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Court of Appeal, Third District, California.

Carolee Diane KRUEGER, Plaintiff and Respondent, v. John MEYER and Verna Meyer, Defendants and Appellants.

Civ. 14299.

Decided: June 02, 1975

Coshow, Barr & Tocher, and Joseph H. Redmon, by Wm. W. Coshow, Redding, for plaintiff-respondent. Barrett, Newlan & Matheny, P.C., by Peter D. Slaughter, Redding, for defendants-appellants.

In this action for damages for personal injuries, defendants appeal from an order granting plaintiff a new trial on the issue of damages.

Plaintiff was injured in a one-car automobile accident while riding as a passenger in a vehicle owned by defendants John Meyer and Verna Meyer, driven by their daughter Cheryl. As a result of the accident, plaintiff suffered a compression fracture of the fifth thoracic vertebra, scalp lacerations, and a cut hip. Evidence of her medical expense in the amount of $1,395.67 was not disputed. The matter was submitted to a jury which returned a verdict for plaintiff in the amount of $1600. After entry of judgment on the verdict, plaintiff filed her motion for new trial on the specific ground that the jury award of damages was inadequate. (Code Civ.Proc., s 657, subd. (5).)

On July 16, plaintiff's motion was heard by the court, and on July 19, the following order was made:

‘Pursuant to the provisions of C.C.P. Section 657 and 657(5), the court grants the plaintiff's motion for a new trial on the issue of damages on the grounds that inadequate damages were awarded to plaintiff. The issues at the new trial hereby granted shall be limited to the amount of damages to be awarded plaintiff, which damages will not in any event be allowed to exceed the sum of $15,000.’ No subsequent specification of reasons was filed by the trial court as required by section 657 of the Code of Civil Procedure.

The order appealed from must be reversed.

In construing the 1965 amendments to section 657 of the Code of Civil Procedure, the Supreme Court in Mercer v. Perez (1968) 68 Cal.2d 104, 65 Cal.Rptr. 315, 436 P.2d 315, determined that the Legislature had two basic motives in requiring specification of reasons for the granting of new trials: (1) to promote judicial deliberation prior to judicial action, and (2) to make the right of review more meaningful. As the court stated at page 113, 65 Cal.Rptr. at page 321, 436 P.2d at page 321, ‘Accordingly, one of the functions of the requirement of specification of reasons is to promote judicial deliberation before judicial action, and thereby ‘discourage hasty or ill-considered orders for new trial.’ (Review of Selected 1965 Code Legislation (Cont.Ed. Bar), p. 81.) This objective is furthered, it bears emphasizing, by the change in the law which now forbids the judge from shifting to the attorney for the prevailing party the duty to prepare either the statement of grounds or the specification of reasons.' The court further stated at pages 115 and 116, 65 Cal.Rptr. at page 322, 436 P.2d at page 322, ‘And to give full effect to the new scope of review provided in the fourth paragraph of the 1965 amendments, . . . we hold that if the ground relied upon is ‘insufficiency of the evidence’ the judge must briefly recite the respects in which he finds the evidence to be legally inadequate; no other construction is consonant with the conclusive presumption on appeal that the order was made ‘only for the reasons specified.“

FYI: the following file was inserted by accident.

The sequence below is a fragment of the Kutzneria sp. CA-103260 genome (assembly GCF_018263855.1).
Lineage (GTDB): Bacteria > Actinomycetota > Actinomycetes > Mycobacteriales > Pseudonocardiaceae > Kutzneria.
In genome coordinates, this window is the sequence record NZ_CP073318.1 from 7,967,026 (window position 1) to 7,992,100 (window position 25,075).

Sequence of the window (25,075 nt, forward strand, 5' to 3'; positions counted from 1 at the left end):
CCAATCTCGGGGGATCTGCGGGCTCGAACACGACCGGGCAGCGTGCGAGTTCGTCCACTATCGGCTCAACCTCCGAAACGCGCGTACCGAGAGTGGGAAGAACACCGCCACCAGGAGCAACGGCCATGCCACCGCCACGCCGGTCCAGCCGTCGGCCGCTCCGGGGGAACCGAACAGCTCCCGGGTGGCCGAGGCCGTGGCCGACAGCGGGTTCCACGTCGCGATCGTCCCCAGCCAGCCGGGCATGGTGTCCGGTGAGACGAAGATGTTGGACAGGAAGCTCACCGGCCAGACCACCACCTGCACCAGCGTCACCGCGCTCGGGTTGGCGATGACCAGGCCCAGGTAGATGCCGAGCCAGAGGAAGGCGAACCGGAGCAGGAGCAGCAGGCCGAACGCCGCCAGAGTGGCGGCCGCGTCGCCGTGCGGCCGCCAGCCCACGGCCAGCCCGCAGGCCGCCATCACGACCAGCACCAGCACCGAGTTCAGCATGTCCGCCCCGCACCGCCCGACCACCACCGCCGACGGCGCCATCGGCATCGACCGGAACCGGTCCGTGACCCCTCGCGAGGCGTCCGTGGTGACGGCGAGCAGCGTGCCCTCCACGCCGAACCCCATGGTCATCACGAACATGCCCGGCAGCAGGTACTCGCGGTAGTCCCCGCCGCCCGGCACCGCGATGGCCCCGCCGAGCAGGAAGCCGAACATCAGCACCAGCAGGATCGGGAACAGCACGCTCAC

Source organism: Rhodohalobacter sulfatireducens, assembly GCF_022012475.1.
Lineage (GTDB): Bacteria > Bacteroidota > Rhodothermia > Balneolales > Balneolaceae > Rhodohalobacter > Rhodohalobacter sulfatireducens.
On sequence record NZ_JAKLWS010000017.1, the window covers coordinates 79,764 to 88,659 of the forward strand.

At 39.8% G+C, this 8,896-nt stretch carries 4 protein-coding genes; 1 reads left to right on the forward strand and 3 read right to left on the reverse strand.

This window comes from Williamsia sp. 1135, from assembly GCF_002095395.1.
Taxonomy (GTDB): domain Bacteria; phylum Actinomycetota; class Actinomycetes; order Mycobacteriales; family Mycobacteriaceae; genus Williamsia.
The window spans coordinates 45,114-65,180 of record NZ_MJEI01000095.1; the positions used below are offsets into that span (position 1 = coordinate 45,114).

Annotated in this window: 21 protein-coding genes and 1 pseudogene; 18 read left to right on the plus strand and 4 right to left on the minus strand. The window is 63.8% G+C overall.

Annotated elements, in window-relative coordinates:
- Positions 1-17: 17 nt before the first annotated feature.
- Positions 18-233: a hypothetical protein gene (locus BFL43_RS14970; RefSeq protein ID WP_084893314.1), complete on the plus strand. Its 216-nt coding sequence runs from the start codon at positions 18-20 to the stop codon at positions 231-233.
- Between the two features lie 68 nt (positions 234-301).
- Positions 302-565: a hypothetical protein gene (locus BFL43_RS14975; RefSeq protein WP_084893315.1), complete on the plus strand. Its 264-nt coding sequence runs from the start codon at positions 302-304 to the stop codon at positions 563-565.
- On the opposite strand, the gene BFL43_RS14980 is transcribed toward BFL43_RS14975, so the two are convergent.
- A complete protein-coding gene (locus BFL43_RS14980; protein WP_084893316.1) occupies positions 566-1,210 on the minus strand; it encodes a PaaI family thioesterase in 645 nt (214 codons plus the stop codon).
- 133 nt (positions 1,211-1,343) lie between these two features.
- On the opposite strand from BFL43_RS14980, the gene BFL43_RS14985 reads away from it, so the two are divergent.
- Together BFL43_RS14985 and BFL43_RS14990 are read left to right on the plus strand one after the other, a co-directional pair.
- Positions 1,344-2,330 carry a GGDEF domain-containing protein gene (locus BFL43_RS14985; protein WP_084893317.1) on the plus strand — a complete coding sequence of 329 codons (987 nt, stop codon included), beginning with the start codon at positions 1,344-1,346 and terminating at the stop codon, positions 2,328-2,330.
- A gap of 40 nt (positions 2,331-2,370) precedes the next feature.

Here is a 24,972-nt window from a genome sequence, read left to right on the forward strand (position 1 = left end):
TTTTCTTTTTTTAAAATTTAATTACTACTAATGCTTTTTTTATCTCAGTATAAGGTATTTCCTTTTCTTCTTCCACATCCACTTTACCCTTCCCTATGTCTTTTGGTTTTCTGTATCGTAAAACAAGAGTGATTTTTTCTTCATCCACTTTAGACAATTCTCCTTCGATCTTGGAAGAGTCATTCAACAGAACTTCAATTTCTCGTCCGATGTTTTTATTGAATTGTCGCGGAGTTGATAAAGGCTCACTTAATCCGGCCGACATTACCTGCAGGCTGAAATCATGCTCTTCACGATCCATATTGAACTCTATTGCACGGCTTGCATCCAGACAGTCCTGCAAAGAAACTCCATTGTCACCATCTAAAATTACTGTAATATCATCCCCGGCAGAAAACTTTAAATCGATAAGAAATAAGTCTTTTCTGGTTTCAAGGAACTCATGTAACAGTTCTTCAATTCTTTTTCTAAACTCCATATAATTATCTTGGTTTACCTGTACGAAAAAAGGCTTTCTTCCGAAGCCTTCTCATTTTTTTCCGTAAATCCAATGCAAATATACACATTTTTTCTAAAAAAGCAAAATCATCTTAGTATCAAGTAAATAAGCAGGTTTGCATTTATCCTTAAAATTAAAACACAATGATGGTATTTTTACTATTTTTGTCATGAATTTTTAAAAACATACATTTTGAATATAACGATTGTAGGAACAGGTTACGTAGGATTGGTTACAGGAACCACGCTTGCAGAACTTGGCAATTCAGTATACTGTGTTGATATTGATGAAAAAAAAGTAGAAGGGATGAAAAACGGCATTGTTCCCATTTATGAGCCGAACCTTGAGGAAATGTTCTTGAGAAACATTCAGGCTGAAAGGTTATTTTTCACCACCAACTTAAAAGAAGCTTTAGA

Any doubt about the intent of the Legislature that specification of reasons is mandatory, and failure to comply with the explicit terms of the code is reversible error, was removed by the Supreme Court in Stevens v. Parke, Davis & Co. (1973) 9 Cal.3d 51, 107 Cal.Rptr. 45, 507 P.2d 653. The court there was called upon to consider a new trial ordered on the ground of excessive damages. After reviewing the language of section 657 of the Code of Civil Procedure, the court at pages 60—61, 107 Cal.Rptr. at pages 50—51, 507 P.2d at pages 658—659 stated: